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 REVIEW ARTICLE
Year : 2016  |  Volume : 12  |  Issue : 4  |  Page : 305-310

Current status of mini-gastric bypass


1 Bariatric Unit, Sunderland Royal Hospital, Sunderland, UK
2 Department of General Surgery, Sir Charles Gairdner Hospital, Nedlands, Australia

Correspondence Address:
Kamal K Mahawar
Sunderland Royal Hospital, Sunderland SR4 7TP
UK
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Source of Support: None, Conflict of Interest: None


DOI: 10.4103/0972-9941.181352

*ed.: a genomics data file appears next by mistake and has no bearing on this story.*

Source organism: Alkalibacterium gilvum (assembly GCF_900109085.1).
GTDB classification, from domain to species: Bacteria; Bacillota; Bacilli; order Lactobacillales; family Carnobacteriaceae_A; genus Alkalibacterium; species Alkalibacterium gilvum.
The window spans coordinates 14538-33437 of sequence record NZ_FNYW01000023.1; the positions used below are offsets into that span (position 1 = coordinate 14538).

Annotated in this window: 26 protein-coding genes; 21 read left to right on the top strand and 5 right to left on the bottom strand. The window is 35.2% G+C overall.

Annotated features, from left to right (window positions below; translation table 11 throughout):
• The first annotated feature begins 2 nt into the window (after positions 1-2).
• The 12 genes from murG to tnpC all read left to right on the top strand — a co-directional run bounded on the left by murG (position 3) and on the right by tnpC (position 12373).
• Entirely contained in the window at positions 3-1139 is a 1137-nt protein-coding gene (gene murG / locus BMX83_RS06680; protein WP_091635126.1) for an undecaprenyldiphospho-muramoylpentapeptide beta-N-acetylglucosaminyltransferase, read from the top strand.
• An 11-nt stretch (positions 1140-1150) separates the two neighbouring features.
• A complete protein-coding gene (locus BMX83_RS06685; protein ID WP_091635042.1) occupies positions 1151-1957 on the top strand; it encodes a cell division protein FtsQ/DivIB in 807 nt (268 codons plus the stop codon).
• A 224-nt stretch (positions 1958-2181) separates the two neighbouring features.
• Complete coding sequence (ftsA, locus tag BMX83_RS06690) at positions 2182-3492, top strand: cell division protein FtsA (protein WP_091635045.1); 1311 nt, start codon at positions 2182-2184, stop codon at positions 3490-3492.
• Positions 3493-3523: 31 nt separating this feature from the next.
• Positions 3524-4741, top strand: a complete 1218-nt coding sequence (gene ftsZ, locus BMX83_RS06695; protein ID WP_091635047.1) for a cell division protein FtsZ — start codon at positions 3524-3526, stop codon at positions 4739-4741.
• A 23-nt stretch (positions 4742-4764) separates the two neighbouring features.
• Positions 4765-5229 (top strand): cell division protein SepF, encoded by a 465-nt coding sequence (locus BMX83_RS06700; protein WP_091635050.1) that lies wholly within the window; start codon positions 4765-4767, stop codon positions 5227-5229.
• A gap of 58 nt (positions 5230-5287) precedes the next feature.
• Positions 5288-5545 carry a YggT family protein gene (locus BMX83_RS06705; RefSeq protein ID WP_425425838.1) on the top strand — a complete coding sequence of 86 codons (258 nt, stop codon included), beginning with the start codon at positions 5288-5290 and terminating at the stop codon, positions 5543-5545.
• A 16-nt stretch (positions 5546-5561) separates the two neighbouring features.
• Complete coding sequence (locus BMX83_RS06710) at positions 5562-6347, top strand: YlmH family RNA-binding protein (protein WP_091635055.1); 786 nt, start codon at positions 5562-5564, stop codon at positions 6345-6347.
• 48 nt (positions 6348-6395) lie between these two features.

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Mini-gastric bypass (MGP) is a promising bariatric procedure. Tens of thousands of this procedure have been performed throughout the world since Rutledge performed the first procedure in the United States of America in 1997. Several thousands of these have even been documented in the published scientific literature. Despite a proven track record over nearly two decades, this operation continues to polarise the bariatric community. A large number of surgeons across the world have strong objections to this procedure and do not perform it. The risk of symptomatic (bile) reflux, marginal ulceration, severe malnutrition, and long-term risk of gastric and oesophageal cancers are some of the commonly voiced concerns. Despite these expressed fears, several advantages such as technical simplicity, shorter learning curve, ease of revision and reversal, non-inferior weight loss and comorbidity resolution outcomes have prompted some surgeons to advocate a wider adoption of this procedure. This review examines the current status of these controversial aspects in the light of the published academic literature in English.






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